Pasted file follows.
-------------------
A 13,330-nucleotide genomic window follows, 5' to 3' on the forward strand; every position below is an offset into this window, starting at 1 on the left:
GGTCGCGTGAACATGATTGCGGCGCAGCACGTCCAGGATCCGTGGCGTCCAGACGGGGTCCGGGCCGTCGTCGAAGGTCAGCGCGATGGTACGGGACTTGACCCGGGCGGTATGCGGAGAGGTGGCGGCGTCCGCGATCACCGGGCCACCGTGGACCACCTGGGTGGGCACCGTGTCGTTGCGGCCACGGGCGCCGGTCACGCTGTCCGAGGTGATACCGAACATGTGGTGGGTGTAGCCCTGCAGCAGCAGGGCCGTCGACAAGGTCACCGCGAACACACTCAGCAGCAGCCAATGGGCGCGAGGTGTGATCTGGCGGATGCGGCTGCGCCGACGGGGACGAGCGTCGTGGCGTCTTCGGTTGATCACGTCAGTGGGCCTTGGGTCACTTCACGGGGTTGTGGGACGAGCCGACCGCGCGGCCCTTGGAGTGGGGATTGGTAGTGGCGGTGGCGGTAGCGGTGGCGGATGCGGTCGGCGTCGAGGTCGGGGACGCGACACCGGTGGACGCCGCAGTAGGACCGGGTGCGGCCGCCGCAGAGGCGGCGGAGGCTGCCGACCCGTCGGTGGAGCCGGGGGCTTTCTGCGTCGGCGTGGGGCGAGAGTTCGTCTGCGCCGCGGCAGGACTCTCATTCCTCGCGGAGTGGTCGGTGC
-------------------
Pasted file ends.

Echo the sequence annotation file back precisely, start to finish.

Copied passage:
A 13,330-nucleotide genomic window follows, 5' to 3' on the forward strand; every position below is an offset into this window, starting at 1 on the left:
GGTCGCGTGAACATGATTGCGGCGCAGCACGTCCAGGATCCGTGGCGTCCAGACGGGGTCCGGGCCGTCGTCGAAGGTCAGCGCGATGGTACGGGACTTGACCCGGGCGGTATGCGGAGAGGTGGCGGCGTCCGCGATCACCGGGCCACCGTGGACCACCTGGGTGGGCACCGTGTCGTTGCGGCCACGGGCGCCGGTCACGCTGTCCGAGGTGATACCGAACATGTGGTGGGTGTAGCCCTGCAGCAGCAGGGCCGTCGACAAGGTCACCGCGAACACACTCAGCAGCAGCCAATGGGCGCGAGGTGTGATCTGGCGGATGCGGCTGCGCCGACGGGGACGAGCGTCGTGGCGTCTTCGGTTGATCACGTCAGTGGGCCTTGGGTCACTTCACGGGGTTGTGGGACGAGCCGACCGCGCGGCCCTTGGAGTGGGGATTGGTAGTGGCGGTGGCGGTAGCGGTGGCGGATGCGGTCGGCGTCGAGGTCGGGGACGCGACACCGGTGGACGCCGCAGTAGGACCGGGTGCGGCCGCCGCAGAGGCGGCGGAGGCTGCCGACCCGTCGGTGGAGCCGGGGGCTTTCTGCGTCGGCGTGGGGCGAGAGTTCGTCTGCGCCGCGGCAGGACTCTCATTCCTCGCGGAGTGGTCGGTGC